In Africa, nations such as Nigeria, Kenya, Egypt, Ghana, and South Africa are currently leading the way in digital payments. According to McKinsey, it has been projected that approximately half of the digital payment revenue realized in Africa will come from those five countries, with Nigeria having the fastest annual growth rate at 35%. In 2023, the total transaction value for digital payments in Africa is expected to reach $146.60 billion, per Statista.
Additionally, due to the proliferation of mobile phones and the uptake of digital financial services, there has been an influx of digital financial service providers offering infrastructure and payment solutions. In Nigeria alone, according to this report, there are over 300 fintech platforms.
Challenges Facing Payments in Africa
Despite the growth in digital financial services in Africa and the presence of multiple companies creating payment solutions, the continent’s digital payments landscape continues to face challenges. The effect is that the majority of transactions occurring on the continent are still cash-based.
One of the main reasons for the high rate of physical cash payments is distrust of which failed transactions and reconciliation issues are typically the cause. For instance, in early 2023, Nigeria experienced a ton of disputed transactions, with only 40% of those disputes having been resolved as of April 2023.
How can blockchain facilitate payments in Africa?
The traditional payment infrastructure used by many African countries to facilitate payments makes use of centralised technology infrastructure. However, one of the biggest challenges facing financial service providers is the unreliable nature of centralised payment switches which were not built to manage the large and growing volume of digital payment transactions. Hence, this central authority tends to fail when burdened with too many transactions, and when it does fail, it causes downtime across the entire network. This can lead to delayed payments and reconciliation issues.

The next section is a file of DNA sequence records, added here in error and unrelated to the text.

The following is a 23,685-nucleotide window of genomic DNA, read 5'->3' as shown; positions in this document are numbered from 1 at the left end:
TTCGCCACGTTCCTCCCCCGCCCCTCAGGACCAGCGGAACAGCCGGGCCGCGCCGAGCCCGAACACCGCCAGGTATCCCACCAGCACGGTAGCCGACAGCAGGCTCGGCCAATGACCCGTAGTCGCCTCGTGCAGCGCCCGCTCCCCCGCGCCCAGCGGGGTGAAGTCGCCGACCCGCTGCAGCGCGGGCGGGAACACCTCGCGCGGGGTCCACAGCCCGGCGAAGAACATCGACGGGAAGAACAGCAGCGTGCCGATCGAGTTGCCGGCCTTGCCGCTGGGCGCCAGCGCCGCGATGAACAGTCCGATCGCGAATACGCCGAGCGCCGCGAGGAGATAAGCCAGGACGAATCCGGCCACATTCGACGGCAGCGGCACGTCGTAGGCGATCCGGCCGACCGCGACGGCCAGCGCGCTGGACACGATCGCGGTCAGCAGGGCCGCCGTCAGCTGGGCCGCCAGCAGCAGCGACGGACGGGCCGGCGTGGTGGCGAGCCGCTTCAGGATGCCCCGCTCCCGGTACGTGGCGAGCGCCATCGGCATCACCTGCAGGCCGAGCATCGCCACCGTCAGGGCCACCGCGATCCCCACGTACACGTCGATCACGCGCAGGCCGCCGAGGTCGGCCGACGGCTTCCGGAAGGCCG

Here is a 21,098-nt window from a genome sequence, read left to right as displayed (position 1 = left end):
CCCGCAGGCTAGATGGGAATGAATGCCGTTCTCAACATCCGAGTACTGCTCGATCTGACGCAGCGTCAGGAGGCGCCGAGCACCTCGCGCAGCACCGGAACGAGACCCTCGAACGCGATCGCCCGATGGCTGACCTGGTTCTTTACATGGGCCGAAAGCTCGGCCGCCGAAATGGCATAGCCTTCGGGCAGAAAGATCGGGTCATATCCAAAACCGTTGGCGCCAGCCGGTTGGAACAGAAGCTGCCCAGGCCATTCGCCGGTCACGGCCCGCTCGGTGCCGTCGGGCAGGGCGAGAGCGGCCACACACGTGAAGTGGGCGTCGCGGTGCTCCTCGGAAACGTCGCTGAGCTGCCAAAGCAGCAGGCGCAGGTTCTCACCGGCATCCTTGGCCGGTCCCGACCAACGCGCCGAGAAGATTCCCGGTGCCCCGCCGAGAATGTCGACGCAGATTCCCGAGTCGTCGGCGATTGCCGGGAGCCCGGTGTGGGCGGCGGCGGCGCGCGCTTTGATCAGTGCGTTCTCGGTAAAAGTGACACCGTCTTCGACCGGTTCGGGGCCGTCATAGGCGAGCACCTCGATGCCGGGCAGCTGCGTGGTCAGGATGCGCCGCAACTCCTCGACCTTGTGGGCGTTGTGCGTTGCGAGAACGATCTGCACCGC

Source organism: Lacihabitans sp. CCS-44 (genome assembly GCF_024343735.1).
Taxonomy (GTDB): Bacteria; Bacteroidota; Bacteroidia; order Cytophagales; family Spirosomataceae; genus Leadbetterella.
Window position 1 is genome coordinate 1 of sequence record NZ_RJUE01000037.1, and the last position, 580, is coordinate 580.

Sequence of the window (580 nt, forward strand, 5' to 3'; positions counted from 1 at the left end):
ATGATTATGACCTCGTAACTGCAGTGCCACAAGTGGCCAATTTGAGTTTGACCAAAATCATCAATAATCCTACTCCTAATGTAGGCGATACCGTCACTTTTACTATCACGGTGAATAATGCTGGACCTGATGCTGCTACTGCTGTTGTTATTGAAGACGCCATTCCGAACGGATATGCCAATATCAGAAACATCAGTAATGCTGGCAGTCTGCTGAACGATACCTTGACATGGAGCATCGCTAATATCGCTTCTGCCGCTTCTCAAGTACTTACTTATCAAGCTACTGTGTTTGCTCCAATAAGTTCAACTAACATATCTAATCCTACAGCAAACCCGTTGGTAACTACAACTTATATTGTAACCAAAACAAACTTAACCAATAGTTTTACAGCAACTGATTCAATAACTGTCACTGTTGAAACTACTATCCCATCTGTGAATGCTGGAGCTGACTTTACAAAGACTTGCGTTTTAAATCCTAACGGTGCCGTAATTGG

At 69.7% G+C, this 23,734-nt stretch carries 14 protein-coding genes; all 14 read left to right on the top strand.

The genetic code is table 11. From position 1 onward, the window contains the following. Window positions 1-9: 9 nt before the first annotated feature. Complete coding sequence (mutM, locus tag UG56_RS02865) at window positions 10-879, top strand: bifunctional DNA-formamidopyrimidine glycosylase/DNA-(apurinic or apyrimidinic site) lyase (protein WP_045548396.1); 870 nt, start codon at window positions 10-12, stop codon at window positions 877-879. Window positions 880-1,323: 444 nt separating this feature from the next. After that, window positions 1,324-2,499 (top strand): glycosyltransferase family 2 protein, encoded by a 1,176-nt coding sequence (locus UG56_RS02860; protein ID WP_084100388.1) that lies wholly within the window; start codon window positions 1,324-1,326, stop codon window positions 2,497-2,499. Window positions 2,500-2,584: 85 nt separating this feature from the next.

The immutability and non-repudiation of records on the blockchain can solve the payment finality problem that most centralized systems suffer when it comes to guaranteeing payment finality. Additionally, under the current payment system, intermediaries are needed to route payment transactions and maintain the integrity of payment records. While these are necessary for any payment network, utilizing intermediaries to achieve them increases transaction time, and cost.
To combat the aforementioned problems, some fintech companies, like Zone, decided to focus exclusively on solving this issue with a pure-play focus as a decentralized payment infrastructure company. Zone evolved from Appzone, a banking infrastructure as a service company, to become a payment infrastructure company entirely powered by blockchain technology.
By obtaining a switching and processing license from the Central Bank of Nigeria, Zone has established Africa’s first regulated Layer-1 blockchain network for payments. With its blockchain-powered infrastructure, Zone can deliver dependable, seamless, and globally interoperable payments to major banks, fintechs, and OFIs.
The company has successfully connected over 20 of Africa’s biggest commercial banks, fintechs, and OFIs on its Layer-1 blockchain network for payments. Zone claims that its blockchain-powered payment infrastructure will solve some of the biggest issues facing financial services providers in Africa – issues of payment disputes and fraud amongst a long list of others. Early last year, (just a few months after launching) the company disclosed that it was processing $1 million daily for Tier 1 Nigerian banks, which use Zone’s blockchain network to process all their ATM transactions..
Aside from solving payment and reconciliation issues, blockchain technology also helps enhance scalability and reduce the cost of facilitating transactions. Through its payment-processing platform built on a blockchain, Zone seeks to enable local and regional payments across Africa in fiat and digital currencies at a low cost. With Zone, payments do not need to go through a central authority to be validated since the platform is built based on a decentralised peer-to-peer principle. Also, the absence of intermediaries makes Zone a cost-effective alternative since there is no central hub to manage.